Facts About Our work in Haiti

Food For The Poor began its work in Haiti in 1986. There are dozens of projects underway in Haiti. Food For The Poor’s biggest project in Haiti is building homes.

  • 25,806 double-unit homes have been built in Haiti since 1995
  • Food For The Poor offers daily feeding programs
  • Food For The Poor installed 668 water wells
  • There are 46 fishing villages in full operation

More About Our Work

In June 2016, Food For The Poor celebrated the inauguration of the new Guy Alexandre Village at Petite Riviere de l'Artibonite in Artibonite, Haiti. This community of 155 homes, built by generous donors of Food For The Poor, was in response to desperate pleas from families lingering in limbo due to the border crisis between the Dominican Republic and Haiti.

At the heart of the Guy Alexandre Village at Petite Riviere de l'Artibonite is a community center that serves as a place of worship and as a professional training school with workshops. The village has five communal waste-water treatment systems, 20 solar-powered street lamps to provide light and safety. A hen house with 850 egg-laying chickens and an enclosure for 140 goats also have been installed. Since access to clean water is vital in the prevention of waterborne illnesses, Food For The Poor established a community reservoir that can store 10,000 gallons of potable water that is accessible via three water kiosks located across the village.

In 2015, more than 66,000 people arrived in Haiti from the Dominican Republic, according to the reports by the governments of Haiti and the D.R., which share a border on the island of Hispaniola. The situation is the result of a change in the D.R.’s Constitutional Court in 2013, which removed citizenship from anyone born after 1929 who doesn’t have one parent of Dominican blood. The country later decided that those affected could apply for a residency permit, with a deadline of Feb. 1, 2015. The number of people crossing from the Dominican Republic into Haiti has slowed, but those who have arrived are in desperate need of assistance. Food For The Poor continues to deliver aid to families living in the makeshift communities along the border.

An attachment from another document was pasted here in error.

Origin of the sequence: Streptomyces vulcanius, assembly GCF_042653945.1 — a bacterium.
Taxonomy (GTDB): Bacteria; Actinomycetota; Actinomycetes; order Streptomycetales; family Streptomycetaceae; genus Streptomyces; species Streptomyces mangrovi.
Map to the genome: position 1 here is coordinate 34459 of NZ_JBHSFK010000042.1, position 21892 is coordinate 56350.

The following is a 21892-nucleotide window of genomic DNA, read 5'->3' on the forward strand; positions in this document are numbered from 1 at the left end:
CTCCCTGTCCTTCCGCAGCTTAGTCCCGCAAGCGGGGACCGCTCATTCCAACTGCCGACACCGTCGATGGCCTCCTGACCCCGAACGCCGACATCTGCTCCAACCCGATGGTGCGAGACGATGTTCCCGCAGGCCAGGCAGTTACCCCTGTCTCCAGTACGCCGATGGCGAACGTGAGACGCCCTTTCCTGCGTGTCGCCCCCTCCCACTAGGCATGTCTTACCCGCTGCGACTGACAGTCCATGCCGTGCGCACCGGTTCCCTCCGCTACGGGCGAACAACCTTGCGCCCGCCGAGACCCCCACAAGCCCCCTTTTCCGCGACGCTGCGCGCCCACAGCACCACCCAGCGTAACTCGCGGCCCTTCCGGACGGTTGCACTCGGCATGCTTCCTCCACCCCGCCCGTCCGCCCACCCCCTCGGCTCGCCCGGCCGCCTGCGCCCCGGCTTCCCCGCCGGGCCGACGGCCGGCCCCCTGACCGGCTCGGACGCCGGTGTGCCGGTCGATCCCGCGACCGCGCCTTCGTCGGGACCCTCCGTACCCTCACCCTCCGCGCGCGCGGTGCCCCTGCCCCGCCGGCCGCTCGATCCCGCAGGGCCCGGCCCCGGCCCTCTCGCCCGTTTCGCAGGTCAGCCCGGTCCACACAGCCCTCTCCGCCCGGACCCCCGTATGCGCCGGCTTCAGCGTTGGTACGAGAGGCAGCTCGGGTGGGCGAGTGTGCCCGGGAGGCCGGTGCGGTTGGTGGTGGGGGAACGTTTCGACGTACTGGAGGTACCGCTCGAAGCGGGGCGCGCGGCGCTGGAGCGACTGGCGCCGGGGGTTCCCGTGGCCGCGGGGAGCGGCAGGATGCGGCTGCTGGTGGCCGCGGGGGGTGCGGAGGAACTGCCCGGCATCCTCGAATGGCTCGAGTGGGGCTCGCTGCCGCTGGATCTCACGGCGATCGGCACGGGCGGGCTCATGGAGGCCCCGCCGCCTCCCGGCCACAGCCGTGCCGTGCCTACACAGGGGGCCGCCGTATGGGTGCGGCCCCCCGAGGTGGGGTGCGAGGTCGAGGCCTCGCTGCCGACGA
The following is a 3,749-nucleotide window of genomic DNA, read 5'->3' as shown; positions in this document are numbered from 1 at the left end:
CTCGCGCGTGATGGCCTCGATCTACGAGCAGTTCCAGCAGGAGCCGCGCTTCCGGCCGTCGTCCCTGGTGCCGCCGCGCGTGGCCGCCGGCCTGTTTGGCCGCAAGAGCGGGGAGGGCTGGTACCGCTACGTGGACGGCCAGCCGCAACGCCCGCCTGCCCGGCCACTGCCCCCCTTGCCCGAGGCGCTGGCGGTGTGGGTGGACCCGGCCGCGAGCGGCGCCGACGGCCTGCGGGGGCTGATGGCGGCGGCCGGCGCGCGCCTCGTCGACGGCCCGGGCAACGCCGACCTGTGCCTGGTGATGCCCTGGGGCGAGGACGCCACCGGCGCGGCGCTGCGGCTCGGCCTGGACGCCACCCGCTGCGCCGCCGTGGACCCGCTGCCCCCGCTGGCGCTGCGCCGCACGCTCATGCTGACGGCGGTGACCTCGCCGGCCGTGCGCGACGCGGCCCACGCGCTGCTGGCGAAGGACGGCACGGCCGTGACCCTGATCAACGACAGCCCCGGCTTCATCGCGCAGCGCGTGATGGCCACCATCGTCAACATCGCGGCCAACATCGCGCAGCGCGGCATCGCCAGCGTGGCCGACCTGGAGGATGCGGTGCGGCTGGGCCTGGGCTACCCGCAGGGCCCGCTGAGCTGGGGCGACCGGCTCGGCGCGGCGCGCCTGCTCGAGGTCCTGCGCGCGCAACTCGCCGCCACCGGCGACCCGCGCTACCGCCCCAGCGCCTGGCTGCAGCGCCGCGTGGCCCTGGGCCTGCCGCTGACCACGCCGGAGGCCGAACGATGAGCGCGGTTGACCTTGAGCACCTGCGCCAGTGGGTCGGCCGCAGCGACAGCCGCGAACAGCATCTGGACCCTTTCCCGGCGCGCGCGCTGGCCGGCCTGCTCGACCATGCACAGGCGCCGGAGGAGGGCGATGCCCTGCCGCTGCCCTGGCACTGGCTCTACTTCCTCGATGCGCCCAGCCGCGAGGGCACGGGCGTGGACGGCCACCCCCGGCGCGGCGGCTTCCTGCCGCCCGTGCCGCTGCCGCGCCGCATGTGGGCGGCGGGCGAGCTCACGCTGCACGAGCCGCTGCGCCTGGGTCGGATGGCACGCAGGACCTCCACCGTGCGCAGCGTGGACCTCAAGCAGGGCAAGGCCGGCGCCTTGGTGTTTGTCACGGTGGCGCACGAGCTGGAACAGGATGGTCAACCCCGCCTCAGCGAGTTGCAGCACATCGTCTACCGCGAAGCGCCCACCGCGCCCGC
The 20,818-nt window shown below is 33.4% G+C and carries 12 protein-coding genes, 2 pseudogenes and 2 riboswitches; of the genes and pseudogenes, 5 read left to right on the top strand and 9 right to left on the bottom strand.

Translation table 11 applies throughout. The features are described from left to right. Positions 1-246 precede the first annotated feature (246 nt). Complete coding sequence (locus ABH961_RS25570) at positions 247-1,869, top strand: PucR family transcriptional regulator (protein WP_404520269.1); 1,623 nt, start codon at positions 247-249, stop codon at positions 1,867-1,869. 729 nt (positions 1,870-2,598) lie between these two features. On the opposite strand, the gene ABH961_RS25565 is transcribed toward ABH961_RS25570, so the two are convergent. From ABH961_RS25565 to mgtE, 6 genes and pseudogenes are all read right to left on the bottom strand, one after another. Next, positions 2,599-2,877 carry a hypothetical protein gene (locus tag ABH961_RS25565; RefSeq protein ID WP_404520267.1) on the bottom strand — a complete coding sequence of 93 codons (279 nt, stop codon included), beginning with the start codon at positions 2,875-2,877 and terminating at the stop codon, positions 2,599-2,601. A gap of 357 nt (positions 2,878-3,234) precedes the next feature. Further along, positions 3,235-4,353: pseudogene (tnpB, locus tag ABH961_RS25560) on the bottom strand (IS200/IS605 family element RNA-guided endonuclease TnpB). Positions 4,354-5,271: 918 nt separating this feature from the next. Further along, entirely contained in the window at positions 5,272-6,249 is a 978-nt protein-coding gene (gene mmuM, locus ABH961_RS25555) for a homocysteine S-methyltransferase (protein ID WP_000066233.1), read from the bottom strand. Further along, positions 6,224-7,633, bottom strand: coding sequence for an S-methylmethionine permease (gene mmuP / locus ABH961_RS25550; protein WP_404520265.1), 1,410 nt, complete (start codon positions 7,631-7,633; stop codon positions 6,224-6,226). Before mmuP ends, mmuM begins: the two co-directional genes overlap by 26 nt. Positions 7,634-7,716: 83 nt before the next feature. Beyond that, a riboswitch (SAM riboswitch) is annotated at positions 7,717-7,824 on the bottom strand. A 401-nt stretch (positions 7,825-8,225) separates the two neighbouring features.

Food For The Poor began its work in Haiti in 1986. This long tenure allowed the organization to respond immediately when the Jan. 12, 2010 earthquake devastated the country. Food For The Poor was able to quickly come to the aid of the people of Haiti because there were goods in the Port-au-Prince warehouse, containers already were cleared in the port, and more containers were on the way when the earthquake hit. The same rapid response Food For The Poor took during the earthquake crisis was activated when news of the October 2010 cholera outbreak reached Food For The Poor.

There are dozens of projects underway in Haiti. These projects include: aquaculture, animal husbandry, agricultural development, orphan-support projects, housing, sanitation, community development, water improvement, school construction and support, feeding program support, fishing villages, alternative energy, and medical improvement. Food For The Poor’s biggest project in Haiti is building homes.

  • In 1995, Food For The Poor began a housing program and began building homes in Cite Soleil. Since then, 25,806 housing units have been built in Haiti, more than 13,494 of them since the earthquake in January 2010. These sturdy homes provide the poor with shelter, safety and hope for the future.